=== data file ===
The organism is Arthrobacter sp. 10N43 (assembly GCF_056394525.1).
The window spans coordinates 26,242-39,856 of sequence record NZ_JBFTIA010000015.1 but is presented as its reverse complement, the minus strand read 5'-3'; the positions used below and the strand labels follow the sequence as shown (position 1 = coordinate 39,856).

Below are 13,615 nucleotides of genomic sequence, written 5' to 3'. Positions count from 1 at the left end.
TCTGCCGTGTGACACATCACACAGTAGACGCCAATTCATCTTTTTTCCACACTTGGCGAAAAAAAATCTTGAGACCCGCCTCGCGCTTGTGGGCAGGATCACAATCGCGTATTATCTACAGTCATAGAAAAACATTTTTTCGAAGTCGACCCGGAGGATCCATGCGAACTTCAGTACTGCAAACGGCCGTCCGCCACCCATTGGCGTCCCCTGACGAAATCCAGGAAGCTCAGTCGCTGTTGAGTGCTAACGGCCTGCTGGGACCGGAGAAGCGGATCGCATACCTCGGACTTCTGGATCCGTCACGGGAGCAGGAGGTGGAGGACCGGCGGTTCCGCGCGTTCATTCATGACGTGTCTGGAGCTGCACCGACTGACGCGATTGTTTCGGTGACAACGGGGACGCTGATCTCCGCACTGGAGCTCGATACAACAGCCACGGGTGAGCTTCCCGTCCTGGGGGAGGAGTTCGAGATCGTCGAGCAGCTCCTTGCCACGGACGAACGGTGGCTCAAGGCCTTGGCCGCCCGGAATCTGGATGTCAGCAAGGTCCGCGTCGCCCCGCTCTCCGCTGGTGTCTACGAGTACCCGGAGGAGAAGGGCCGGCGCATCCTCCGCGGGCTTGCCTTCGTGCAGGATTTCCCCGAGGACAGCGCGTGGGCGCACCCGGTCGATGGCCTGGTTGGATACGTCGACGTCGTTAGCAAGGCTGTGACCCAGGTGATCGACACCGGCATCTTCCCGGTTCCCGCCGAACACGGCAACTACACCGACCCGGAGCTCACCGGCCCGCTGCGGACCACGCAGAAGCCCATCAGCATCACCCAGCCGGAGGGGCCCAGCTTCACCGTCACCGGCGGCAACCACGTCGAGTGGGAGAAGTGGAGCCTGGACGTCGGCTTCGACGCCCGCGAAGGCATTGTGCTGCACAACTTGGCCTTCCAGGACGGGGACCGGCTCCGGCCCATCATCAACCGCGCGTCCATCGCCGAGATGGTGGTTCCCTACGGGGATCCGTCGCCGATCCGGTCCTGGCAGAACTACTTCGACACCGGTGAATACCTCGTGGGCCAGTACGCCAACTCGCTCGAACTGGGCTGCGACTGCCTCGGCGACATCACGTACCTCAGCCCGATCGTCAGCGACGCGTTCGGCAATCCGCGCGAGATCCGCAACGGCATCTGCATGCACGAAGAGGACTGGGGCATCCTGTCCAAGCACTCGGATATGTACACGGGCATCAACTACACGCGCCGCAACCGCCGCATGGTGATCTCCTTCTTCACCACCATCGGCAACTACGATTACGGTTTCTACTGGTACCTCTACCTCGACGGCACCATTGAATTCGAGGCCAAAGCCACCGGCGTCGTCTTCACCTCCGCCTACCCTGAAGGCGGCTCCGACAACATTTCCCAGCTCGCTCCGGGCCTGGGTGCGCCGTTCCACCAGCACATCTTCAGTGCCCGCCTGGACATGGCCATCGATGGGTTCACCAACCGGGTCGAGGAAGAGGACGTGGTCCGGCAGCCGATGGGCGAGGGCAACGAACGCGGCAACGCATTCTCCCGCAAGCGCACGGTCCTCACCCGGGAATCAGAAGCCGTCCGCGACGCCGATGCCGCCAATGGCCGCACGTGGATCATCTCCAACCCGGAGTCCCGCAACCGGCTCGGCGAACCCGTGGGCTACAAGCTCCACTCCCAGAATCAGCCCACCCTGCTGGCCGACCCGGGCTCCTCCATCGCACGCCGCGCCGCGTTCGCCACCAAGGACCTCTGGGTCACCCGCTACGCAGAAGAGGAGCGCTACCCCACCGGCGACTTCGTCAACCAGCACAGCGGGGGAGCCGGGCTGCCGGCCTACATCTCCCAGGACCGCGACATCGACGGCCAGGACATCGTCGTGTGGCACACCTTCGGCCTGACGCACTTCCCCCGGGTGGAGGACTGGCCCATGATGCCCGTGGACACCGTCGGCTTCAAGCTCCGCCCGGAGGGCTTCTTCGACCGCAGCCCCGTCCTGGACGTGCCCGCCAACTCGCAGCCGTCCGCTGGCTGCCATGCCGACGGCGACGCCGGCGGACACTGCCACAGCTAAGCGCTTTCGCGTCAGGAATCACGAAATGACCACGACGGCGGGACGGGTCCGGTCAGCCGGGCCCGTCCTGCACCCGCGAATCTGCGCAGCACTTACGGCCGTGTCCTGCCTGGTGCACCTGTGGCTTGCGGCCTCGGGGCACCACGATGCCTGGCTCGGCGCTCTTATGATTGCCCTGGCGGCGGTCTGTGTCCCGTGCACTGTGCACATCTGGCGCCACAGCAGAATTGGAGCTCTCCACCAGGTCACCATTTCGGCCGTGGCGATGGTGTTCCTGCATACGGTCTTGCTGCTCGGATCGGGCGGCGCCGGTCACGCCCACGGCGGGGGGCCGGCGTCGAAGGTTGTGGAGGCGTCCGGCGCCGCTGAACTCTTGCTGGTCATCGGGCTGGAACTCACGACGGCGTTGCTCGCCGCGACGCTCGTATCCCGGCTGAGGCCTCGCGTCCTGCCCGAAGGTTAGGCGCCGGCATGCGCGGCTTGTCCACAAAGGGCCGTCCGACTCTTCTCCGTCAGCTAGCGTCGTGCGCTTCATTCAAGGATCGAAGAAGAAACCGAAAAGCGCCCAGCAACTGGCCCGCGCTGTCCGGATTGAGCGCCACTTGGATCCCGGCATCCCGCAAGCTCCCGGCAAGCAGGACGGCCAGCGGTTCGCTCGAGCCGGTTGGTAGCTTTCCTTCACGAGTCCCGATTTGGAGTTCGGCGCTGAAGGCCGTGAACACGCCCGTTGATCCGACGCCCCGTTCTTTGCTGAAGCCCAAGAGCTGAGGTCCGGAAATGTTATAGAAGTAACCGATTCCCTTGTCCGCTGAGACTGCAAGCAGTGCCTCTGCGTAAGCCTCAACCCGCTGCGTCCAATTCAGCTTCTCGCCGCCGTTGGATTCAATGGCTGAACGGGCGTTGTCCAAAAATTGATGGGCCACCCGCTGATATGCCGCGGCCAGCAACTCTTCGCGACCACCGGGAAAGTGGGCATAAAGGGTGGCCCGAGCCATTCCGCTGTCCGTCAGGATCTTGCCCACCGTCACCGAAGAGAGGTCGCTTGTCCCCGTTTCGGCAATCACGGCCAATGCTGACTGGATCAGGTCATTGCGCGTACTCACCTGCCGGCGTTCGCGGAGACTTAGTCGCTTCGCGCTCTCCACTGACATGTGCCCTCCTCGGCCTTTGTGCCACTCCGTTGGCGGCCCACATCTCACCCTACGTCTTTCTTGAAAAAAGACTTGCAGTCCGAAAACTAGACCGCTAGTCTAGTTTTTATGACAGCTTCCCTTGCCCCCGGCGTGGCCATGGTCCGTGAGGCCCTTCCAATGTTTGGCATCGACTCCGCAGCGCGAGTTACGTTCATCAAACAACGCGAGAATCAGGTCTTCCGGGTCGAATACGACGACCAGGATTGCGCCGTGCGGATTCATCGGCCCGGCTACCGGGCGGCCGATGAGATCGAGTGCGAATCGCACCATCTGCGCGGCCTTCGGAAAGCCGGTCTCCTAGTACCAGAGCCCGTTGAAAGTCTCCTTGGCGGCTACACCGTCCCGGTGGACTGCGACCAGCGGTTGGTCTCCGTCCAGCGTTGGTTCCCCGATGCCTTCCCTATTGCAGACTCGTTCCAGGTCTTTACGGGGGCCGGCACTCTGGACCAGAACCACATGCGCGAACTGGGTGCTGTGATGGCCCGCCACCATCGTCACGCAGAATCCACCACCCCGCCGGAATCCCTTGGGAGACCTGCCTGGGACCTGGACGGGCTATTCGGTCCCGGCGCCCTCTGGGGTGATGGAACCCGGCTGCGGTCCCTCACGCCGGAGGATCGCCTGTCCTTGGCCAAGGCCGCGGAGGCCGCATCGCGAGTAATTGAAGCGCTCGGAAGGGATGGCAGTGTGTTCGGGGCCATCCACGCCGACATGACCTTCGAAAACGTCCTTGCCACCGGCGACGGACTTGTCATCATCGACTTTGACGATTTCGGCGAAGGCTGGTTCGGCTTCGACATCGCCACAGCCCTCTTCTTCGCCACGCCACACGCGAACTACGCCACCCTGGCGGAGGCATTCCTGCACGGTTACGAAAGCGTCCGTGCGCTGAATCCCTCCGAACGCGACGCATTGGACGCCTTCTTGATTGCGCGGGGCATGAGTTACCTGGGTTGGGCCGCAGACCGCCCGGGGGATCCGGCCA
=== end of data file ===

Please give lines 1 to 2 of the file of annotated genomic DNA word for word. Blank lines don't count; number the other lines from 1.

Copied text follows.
The organism is Arthrobacter sp. 10N43 (assembly GCF_056394525.1).
The window spans coordinates 26,242-39,856 of sequence record NZ_JBFTIA010000015.1 but is presented as its reverse complement, the minus strand read 5'-3'; the positions used below and the strand labels follow the sequence as shown (position 1 = coordinate 39,856).